On July 17, 2011, President Barack Obama chose Richard Cordray, a former Attorney General of Ohio and the current Bureau Director of Enforcement, as his nominee to be the first Director of the Consumer Financial Protection Bureau. Despite recent discontent over the directorship, including the introduction of HR 1315, which seeks to replace the director’s role with a committee, the Senate Banking Committee held a confirmation hearing on Tuesday September 6, 2011, for Richard Cordray’s appointment as the Director of the CFPB. Unfortunately for Mr. Cordray, his confirmation hearing morphed into an opportunity for Republicans to again voice their opposition to a single-director structure with little supervision or check on authority. (See article below.)  

In his opening statement, Cordray gave a brief summary of his background and how it prepared him for the position of Director of the CFPB and sought to reassure the Senate Banking Committee that as Director of the CFPB, he would adopt a reasonable approach to regulation and enforcement and be accountable to Congress. His background includes appointment as Franklin County Treasurer, State Treasurer of Ohio and Ohio Attorney General, all of which helped him “develop managerial skills and the knowledge needed to run a financial office and safeguard public funds.” He noted that his experiences also showed him that “there is no such thing as a one-size-fits-all solution” when it comes to solving financial issues. Instead, he has experimented with a variety of different approaches, including new laws requiring financial education for high school students; the creation of the “Save Our Homes” program, which brought businesses and banks together with the community to assist those in financial trouble; courtordered foreclosure mediation; and a “low-interest loan program to help small businesses create jobs and to help farmers obtain needed funds on an affordable basis.” As Ohio attorney general he also utilized the legal system to protect consumers. Specifically, he took on fraud and other scams that targeted the elderly, pursued foreclosure rescue scammers and enforced consumer protection laws against servicers who repeatedly violated the law.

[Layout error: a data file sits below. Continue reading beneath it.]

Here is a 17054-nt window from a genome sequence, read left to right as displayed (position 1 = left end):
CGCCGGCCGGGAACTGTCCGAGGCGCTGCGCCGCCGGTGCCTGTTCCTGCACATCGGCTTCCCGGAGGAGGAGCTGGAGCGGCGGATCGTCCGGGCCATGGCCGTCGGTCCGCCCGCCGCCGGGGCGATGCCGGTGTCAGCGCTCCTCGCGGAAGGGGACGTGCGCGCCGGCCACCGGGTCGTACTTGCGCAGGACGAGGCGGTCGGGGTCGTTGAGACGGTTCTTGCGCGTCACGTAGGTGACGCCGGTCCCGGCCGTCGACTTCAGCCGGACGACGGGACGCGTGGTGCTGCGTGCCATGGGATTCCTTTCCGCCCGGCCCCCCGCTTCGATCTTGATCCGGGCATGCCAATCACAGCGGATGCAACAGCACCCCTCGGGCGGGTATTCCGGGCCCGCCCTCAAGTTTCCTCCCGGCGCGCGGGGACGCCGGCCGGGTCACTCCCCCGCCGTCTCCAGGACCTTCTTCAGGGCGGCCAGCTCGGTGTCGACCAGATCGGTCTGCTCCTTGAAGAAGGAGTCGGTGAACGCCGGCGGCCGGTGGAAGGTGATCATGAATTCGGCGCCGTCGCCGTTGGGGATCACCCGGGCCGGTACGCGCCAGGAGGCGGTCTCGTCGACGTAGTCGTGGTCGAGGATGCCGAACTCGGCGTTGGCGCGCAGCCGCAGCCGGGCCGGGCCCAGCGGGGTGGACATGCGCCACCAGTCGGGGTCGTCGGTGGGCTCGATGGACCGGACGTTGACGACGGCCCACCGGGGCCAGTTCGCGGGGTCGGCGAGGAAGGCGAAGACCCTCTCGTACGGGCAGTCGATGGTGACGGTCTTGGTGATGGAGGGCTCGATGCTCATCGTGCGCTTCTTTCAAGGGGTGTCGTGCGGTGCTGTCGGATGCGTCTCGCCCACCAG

Downplaying enforcement actions the Bureau is expected to initiate, Cordray emphasized that litigation is not always the preferred method of protecting consumers in the financial industry. In particular, Cordray pointed to his early-warning policy, which gave parties a chance to tell their story and resulted in resolving issues without further legal action. Further, Cordray noted that litigation is “very slow, wasteful and needlessly acrimonious” and that he intends to use the entire toolbox of solutions, including “research reports, rulemaking, market guidance, consumer education and empowerment, and the ability to supervise and examine both large banks and many nonbank institutions” in performing his duties as Director of the CFPB. Despite the assortment of tools available, Cordray also made it clear that enforcement will have an important role at the CFPB “[i]f people are ignoring or evading consumer protection laws—and seeking to gain an unfair advantage over their law-abiding competitors.” He also emphasized that he will make it a priority to streamline and decrease the number of regulations under the Bureau’s authority.

It is likely Mr. Cordray’s nomination will be approved by the Democrats on the Senate Banking Committee but will be filibustered by Republicans on the Senate floor.